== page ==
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HomeNewsArchivesV.I. Airport Screener, Fired for Dreadlocks, Loses Court Case

V.I. Airport Screener, Fired for Dreadlocks, Loses Court Case

Feb. 7, 2006 — The federal government's decision to fire a V.I. man for wearing dreadlocks was upheld in a recent decision released by the U.S. District Court on St. Croix.
In the case, Albion Francis — "an African-American who wears his hair in a style known as dreadlocks," according to Judge Finch's decision — lost his attempt to get his job back as an airport screener.
The judge did not rule on whether an employer had a right to fire someone whose hair did not meet the employer's grooming standards; what he did was to rule that the worker, in this case, had failed to follow the appropriate channel in filing his complaint.
Francis had brought his firing to the court arguing it was a violation of the federal Religious Freedom Restoration Act. His employer, the Department of Homeland Security, argued successfully that if one is to file a complaint about being fired for religious reasons, one had to use another federal statute, Title VII of the Civil Rights Act of 1964.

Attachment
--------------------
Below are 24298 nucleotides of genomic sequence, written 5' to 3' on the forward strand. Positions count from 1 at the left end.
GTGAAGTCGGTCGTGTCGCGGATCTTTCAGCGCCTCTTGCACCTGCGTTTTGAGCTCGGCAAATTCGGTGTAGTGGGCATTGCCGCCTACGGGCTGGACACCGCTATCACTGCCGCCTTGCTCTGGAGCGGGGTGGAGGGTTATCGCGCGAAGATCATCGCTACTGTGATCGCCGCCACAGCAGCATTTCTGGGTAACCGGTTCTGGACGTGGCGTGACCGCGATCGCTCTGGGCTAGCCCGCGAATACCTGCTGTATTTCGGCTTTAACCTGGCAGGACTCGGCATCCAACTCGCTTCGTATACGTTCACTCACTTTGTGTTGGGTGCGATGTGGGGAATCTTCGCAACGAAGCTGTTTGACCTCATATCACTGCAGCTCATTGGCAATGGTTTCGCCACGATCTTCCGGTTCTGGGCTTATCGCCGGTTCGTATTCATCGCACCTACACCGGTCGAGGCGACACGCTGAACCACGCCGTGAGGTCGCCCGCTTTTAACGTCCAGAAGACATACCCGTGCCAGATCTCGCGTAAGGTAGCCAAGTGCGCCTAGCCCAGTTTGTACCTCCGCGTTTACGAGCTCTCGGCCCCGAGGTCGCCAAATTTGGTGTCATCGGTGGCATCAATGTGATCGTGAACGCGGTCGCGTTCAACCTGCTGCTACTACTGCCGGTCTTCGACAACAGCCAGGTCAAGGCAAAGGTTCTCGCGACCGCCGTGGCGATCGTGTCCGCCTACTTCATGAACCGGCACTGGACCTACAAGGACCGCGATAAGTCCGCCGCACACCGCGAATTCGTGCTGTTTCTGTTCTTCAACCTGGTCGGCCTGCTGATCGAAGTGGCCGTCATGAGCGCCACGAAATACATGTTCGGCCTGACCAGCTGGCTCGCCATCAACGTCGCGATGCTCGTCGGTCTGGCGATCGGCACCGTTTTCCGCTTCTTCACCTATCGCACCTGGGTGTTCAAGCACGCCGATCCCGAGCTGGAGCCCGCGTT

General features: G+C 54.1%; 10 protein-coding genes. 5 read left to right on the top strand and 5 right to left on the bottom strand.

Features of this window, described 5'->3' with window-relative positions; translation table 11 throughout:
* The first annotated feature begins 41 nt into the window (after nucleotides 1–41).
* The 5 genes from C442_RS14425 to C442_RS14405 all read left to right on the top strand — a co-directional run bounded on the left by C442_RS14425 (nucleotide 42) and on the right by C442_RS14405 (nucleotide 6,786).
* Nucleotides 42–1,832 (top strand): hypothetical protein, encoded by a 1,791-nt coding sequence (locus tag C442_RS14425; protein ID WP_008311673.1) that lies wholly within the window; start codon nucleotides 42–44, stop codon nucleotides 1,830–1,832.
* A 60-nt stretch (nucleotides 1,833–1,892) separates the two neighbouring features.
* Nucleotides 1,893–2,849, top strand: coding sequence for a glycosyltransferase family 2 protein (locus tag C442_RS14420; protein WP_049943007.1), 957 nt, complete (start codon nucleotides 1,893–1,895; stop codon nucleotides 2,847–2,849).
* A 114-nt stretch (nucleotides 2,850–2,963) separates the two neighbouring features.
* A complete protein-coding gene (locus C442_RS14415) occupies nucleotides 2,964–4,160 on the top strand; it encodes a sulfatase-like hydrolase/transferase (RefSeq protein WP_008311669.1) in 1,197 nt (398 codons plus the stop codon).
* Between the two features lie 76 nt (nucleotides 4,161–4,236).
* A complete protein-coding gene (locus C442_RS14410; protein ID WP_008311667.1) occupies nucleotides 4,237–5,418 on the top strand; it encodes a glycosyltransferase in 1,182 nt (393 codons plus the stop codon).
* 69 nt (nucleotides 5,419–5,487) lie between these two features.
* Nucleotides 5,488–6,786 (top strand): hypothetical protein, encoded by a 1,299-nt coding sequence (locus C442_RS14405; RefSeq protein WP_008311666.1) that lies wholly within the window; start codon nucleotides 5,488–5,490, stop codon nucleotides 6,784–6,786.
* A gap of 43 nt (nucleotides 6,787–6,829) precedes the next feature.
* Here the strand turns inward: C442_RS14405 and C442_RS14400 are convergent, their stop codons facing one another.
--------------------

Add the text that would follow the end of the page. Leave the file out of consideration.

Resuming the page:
According to the decision, Francis' failure to sue under Title VII led to losing his case and not getting his job back. In the words of the court, there was a "failure to exhaust Title VII's administrative remedies."
The Department of Homeland Security hired Francis in October 2002 to work as a screening officer at Henry Rohlsen Airport on St. Croix. When his supervisors noticed his hair they said he had to comply with the agency's grooming rules. Unwilling to comply, Francis resigned and on March 11, 2003, filed his case in court.
Francis argued at the time that Homeland Security's policy against dreadlocks "substantially burdens Plaintiff's sincerely held religious beliefs and does not further a compelling government interest."
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